I strongly recommend this book for anyone who has people who work for them and wants to enjoy a new level of success that they never knew was possible.
Grateful Sales
I found the book by Paul Facella both interesting and learning and I recomend that other CEOs of fast food resturants also learn from it.
Thomas A. Milano Sr.

Most Helpful Customer Reviews

12 of 13 people found the following review helpful By Jim Estill on February 10, 2009
Format: Hardcover
I found the book to be outstanding, easy to read, simple, and right on the money. I have not eaten in McDonald's in over ten years and I am not an advocate of the products that they sell(I am too much of a health guy).

That said, they have been incredibly successful as a business and the book explains what the author thinks are the key reasons for their business success.

7 reasons:

1 - honesty and integrity, all in a handshake.

It is not what you do, it is the way you do it -- Ray Crock.

I have often said that having a legal agreement is much less important than doing business with people of high integrity and I have long been an advocate of the handshake over anything else.

2 - the rule is relationships, he speaks glowingly of the great relationships amongst the MacDonald's staff and talks about the three legged stool. This refers to the relationship among the three partners as operators/owners, suppliers, and corporate staff. Each is dependant on each other to support the group as a whole.

3 - standards will never be satisfied.

The quality of the leader is reflected in the standards that they set for themselves -- Ray Crock.

MacDonald's is the ultimate e-myth company. They set process and standards and expect everyone to religiously follow them. They have done a great job of communicating what those standards are and I love the never be satisfied philosophy.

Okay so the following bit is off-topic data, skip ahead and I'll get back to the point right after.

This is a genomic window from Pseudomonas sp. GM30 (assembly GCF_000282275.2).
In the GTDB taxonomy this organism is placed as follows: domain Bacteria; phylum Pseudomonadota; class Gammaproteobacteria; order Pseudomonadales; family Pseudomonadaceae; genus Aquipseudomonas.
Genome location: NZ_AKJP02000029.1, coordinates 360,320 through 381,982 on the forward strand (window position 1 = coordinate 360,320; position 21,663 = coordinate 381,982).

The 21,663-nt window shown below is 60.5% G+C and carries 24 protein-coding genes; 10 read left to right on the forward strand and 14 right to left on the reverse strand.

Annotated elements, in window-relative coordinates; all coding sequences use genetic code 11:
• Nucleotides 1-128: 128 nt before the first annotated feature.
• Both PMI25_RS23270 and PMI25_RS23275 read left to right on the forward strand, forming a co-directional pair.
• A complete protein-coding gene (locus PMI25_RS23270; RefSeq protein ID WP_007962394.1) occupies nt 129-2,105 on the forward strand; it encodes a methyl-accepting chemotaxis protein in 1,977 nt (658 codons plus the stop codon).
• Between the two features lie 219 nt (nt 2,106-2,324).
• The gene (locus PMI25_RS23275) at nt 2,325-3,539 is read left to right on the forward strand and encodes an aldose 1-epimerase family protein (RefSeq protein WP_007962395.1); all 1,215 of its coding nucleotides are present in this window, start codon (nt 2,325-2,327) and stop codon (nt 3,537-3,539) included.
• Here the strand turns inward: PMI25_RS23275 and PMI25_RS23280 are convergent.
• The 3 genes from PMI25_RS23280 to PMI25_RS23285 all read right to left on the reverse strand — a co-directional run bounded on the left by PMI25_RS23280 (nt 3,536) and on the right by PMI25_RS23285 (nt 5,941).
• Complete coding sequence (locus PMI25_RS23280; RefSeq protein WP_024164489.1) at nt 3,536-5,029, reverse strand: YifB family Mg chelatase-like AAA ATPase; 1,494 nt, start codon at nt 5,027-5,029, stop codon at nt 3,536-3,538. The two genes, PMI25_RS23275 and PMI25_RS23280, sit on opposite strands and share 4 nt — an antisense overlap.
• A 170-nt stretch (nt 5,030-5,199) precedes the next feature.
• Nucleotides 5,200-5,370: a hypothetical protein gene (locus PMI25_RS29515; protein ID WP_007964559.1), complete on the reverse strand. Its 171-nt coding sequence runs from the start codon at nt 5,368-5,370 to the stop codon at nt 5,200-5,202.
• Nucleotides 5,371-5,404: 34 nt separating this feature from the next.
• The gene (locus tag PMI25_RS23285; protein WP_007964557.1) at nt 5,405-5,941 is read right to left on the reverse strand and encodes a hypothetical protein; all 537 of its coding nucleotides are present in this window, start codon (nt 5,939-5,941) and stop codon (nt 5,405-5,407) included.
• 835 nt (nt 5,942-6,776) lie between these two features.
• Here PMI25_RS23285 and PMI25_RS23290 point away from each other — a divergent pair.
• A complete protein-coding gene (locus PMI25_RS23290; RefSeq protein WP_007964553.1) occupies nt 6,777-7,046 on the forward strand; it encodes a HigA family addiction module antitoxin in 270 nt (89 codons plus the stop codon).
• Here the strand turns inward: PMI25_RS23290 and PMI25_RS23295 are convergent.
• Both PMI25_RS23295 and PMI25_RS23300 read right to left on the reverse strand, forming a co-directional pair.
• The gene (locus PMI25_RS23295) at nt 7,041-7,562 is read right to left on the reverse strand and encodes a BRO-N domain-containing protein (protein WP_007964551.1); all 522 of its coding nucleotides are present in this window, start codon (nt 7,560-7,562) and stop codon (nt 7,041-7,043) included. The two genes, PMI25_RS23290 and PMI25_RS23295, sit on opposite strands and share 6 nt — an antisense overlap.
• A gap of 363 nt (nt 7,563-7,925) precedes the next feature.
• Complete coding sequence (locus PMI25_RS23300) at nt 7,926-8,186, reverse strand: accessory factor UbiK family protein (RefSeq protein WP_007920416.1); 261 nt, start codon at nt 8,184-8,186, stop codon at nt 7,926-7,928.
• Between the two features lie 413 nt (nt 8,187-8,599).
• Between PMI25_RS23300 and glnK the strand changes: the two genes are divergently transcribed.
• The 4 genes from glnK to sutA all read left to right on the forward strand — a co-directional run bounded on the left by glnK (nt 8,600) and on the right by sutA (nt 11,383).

One of the great lines that is totally simple is if you have time to lean, you have time to clean.

4 - Lead by example: clearly this one is obvious and many people try to do this; however, actions speak louder than words. Never underestimate ones actions.
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5 of 6 people found the following review helpful By Jeremy Crowhurst on November 22, 2009
Format: Hardcover
If you've never read a business book before, this probably wouldn't be such a bad one to read first. It's a fast read (though sluggishly written in parts) with some good content here. But the problem is right there in the title: he may have learned everything he knows at McDonalds, but clearly, he didn't learn very much that's of general application. So, what you get is a book about McDonalds with no insight into which of the fundamental principles are of general application, and which ones only work when you're a part of the largest conglomerate on the planet, who can step in and squash like a bug anybody who tries to screw you. The author has obviously thought about his material a lot, but as somebody without any education or non-arches experience his thoughts are of limited value. He really should have brought in somebody more knowledgeable -- not an economics professor, even, just somebody with a broader base of experience in the business world. (I can't help but wonder what someone like Harvey Mackay might have done with this material.)